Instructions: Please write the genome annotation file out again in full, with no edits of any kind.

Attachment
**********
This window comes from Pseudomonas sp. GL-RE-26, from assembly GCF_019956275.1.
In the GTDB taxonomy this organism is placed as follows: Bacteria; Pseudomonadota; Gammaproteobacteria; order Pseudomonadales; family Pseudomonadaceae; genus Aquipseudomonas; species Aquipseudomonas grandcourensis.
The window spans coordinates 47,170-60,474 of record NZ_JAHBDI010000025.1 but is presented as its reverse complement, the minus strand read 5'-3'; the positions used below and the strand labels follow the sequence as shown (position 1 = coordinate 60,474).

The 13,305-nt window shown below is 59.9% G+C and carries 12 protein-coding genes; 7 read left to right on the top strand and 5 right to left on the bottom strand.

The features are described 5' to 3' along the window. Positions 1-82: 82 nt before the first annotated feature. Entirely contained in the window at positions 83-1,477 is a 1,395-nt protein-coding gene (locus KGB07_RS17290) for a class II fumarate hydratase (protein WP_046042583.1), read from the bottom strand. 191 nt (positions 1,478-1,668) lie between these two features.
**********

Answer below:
This window comes from Pseudomonas sp. GL-RE-26, from assembly GCF_019956275.1.
In the GTDB taxonomy this organism is placed as follows: Bacteria; Pseudomonadota; Gammaproteobacteria; order Pseudomonadales; family Pseudomonadaceae; genus Aquipseudomonas; species Aquipseudomonas grandcourensis.
The window spans coordinates 47,170-60,474 of record NZ_JAHBDI010000025.1 but is presented as its reverse complement, the minus strand read 5'-3'; the positions used below and the strand labels follow the sequence as shown (position 1 = coordinate 60,474).

The 13,305-nt window shown below is 59.9% G+C and carries 12 protein-coding genes; 7 read left to right on the top strand and 5 right to left on the bottom strand.

The features are described 5' to 3' along the window. Positions 1-82: 82 nt before the first annotated feature. Entirely contained in the window at positions 83-1,477 is a 1,395-nt protein-coding gene (locus KGB07_RS17290) for a class II fumarate hydratase (protein WP_046042583.1), read from the bottom strand. 191 nt (positions 1,478-1,668) lie between these two features.